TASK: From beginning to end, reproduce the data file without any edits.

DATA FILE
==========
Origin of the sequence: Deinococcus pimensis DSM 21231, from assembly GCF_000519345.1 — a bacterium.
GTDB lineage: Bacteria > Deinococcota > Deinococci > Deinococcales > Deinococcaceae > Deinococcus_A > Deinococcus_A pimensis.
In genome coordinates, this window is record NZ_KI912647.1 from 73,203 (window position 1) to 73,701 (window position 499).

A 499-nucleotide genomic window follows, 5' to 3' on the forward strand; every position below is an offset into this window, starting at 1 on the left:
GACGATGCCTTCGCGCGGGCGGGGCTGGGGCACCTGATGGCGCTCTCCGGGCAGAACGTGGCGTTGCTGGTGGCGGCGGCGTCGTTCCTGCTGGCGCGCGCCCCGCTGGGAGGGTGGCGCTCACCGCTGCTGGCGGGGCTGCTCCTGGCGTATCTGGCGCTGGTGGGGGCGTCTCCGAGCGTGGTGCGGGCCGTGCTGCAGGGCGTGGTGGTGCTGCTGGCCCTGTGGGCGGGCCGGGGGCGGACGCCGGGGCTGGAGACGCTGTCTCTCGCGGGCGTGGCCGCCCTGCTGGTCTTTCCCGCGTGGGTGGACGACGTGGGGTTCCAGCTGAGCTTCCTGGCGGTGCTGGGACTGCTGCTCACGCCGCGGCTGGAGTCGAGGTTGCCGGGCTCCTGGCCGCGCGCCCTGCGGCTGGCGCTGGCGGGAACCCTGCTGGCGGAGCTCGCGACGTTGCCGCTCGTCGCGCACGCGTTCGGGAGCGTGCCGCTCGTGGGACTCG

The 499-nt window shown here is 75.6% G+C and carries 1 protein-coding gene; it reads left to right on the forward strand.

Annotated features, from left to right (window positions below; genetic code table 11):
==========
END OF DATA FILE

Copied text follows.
Origin of the sequence: Deinococcus pimensis DSM 21231, from assembly GCF_000519345.1 — a bacterium.
GTDB lineage: Bacteria > Deinococcota > Deinococci > Deinococcales > Deinococcaceae > Deinococcus_A > Deinococcus_A pimensis.
In genome coordinates, this window is record NZ_KI912647.1 from 73,203 (window position 1) to 73,701 (window position 499).

A 499-nucleotide genomic window follows, 5' to 3' on the forward strand; every position below is an offset into this window, starting at 1 on the left:
GACGATGCCTTCGCGCGGGCGGGGCTGGGGCACCTGATGGCGCTCTCCGGGCAGAACGTGGCGTTGCTGGTGGCGGCGGCGTCGTTCCTGCTGGCGCGCGCCCCGCTGGGAGGGTGGCGCTCACCGCTGCTGGCGGGGCTGCTCCTGGCGTATCTGGCGCTGGTGGGGGCGTCTCCGAGCGTGGTGCGGGCCGTGCTGCAGGGCGTGGTGGTGCTGCTGGCCCTGTGGGCGGGCCGGGGGCGGACGCCGGGGCTGGAGACGCTGTCTCTCGCGGGCGTGGCCGCCCTGCTGGTCTTTCCCGCGTGGGTGGACGACGTGGGGTTCCAGCTGAGCTTCCTGGCGGTGCTGGGACTGCTGCTCACGCCGCGGCTGGAGTCGAGGTTGCCGGGCTCCTGGCCGCGCGCCCTGCGGCTGGCGCTGGCGGGAACCCTGCTGGCGGAGCTCGCGACGTTGCCGCTCGTCGCGCACGCGTTCGGGAGCGTGCCGCTCGTGGGACTCG

The 499-nt window shown here is 75.6% G+C and carries 1 protein-coding gene; it reads left to right on the forward strand.

Annotated features, from left to right (window positions below; genetic code table 11):